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Almost as soon as your baby is born he will respond to stimulation and enjoy interacting with you. There is plenty of research to suggest that playing with your baby, singing to him, and talking to him can encourage healthy cognitive development and provide the foundation for his budding social skills.
  • Allow your baby to come into contact with lots of different people, sounds, sights, and other stimuli—what babies see, touch, hear, and smell causes brain connections to be made, especially if the experiences happen in a loving, consistent, predictable manner

  • Talk to your baby constantly, and give him an early introduction to language; he will be reassured and stimulated by the sound of your voice

  • Take him on “visits” to different rooms in the house, and outside; show him a bird or a butterfly, or a fast-moving car—everything will be new, and he will be fascinated by the wealth of light, color, movement, and sound

  • Play music that your baby seems to enjoy, and use his reactions as a guide to what he likes and what he doesn’t

  • Give your baby a massage; the power of touch is well documented, and it will also stimulate him both emotionally and physically

  • Hold his hand under a running tap and let him run his fingers through the water

  • Sing or read silly rhymes and songs—this encourages an early appreciation and understanding of language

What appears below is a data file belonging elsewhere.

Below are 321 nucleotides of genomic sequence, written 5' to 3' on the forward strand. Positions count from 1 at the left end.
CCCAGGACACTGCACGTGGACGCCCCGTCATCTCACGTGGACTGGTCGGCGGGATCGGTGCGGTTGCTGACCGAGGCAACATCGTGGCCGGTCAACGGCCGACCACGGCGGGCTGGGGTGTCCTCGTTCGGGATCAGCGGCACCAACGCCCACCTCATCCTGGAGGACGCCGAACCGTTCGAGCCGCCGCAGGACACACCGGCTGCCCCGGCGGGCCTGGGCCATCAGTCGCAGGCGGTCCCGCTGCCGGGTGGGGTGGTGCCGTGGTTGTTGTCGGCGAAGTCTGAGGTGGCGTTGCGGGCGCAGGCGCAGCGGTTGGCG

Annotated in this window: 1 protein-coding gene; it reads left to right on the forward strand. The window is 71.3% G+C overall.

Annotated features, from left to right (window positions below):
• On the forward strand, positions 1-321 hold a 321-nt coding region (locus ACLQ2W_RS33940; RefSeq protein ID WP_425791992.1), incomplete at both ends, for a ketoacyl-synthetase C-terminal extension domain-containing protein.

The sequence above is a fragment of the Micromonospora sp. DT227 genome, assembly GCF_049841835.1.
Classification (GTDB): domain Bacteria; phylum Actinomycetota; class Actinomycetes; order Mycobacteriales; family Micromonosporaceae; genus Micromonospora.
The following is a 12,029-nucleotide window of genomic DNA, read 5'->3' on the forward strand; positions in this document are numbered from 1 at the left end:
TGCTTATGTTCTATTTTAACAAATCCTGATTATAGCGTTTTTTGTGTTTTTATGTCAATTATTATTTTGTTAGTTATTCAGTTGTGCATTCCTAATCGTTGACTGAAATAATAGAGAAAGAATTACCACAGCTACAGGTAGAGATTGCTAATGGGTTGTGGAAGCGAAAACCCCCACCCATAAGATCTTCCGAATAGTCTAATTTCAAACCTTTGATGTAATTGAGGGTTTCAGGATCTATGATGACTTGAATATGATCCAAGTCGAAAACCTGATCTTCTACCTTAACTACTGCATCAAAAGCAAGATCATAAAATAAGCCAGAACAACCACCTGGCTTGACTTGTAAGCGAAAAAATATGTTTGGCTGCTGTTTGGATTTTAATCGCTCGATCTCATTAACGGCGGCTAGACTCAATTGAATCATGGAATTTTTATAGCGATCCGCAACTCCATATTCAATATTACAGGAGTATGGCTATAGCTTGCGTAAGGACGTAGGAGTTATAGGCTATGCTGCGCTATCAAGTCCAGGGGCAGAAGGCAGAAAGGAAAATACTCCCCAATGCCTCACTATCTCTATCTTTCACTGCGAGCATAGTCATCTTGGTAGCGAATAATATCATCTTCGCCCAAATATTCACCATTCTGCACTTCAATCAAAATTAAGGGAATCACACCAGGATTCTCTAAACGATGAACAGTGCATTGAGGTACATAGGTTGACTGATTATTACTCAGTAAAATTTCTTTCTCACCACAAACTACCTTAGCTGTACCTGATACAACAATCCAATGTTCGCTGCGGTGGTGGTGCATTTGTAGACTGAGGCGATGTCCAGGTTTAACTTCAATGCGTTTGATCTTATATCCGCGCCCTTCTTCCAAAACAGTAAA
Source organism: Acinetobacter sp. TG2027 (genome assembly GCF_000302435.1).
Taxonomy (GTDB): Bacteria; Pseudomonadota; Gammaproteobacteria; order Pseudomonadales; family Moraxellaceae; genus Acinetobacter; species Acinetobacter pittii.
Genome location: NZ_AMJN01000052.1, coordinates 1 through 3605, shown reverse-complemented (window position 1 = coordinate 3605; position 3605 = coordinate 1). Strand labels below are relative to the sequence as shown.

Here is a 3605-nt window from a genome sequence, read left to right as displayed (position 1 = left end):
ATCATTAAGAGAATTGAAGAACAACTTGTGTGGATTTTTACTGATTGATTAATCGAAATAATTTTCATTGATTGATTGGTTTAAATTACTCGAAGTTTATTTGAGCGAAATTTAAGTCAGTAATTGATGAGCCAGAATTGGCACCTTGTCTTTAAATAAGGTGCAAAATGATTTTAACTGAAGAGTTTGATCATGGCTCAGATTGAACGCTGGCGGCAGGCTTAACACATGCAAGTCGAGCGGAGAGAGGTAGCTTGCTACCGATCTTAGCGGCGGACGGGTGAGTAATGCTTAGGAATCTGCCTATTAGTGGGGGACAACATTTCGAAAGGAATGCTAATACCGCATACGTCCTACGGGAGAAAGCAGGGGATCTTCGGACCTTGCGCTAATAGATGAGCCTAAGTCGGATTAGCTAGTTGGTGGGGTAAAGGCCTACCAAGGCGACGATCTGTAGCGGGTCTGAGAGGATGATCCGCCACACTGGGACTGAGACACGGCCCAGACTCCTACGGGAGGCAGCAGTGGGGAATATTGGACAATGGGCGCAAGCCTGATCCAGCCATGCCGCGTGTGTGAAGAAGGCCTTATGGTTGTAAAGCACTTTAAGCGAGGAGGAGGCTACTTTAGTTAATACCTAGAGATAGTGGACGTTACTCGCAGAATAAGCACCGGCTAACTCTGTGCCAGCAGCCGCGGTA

• When he’s able to hold up his head, help him to stand up in your lap and bounce a little, which encourages gross motor skills

  • Play peekaboo with your hands, or hide your face briefly behind a towel or burp cloth

  • Cuddle and hold your baby—studies show that the more you do this, the more secure and independent he will be when he is older

  • Choose toys that are tactile, to encourage your baby to become familiar with lots of different physical experiences

  • Jingle keys, shake a box of rice, knock on the table, and teach your baby a variety of different sounds; he’ll soon turn his head to see what’s going on

  • Remember that play is crucial for your baby’s social, emotional, physical, and cognitive development

  • If your baby starts to cry during playtime, switch to calmer activities such as reading from a picture book, quietly singing, or simply feeding—some babies are easily overstimulated

  • Swing a soft toy or ball from the end of a piece of string, and encourage him to bat or kick at it

Meeting milestones

Familiarize yourself with the milestones that your baby should reach in his first year, and plan your games and activities to help him meet them at the appropriate age. This will also help you to make sure that he regularly faces the exciting challenge of doing new things—successfully!

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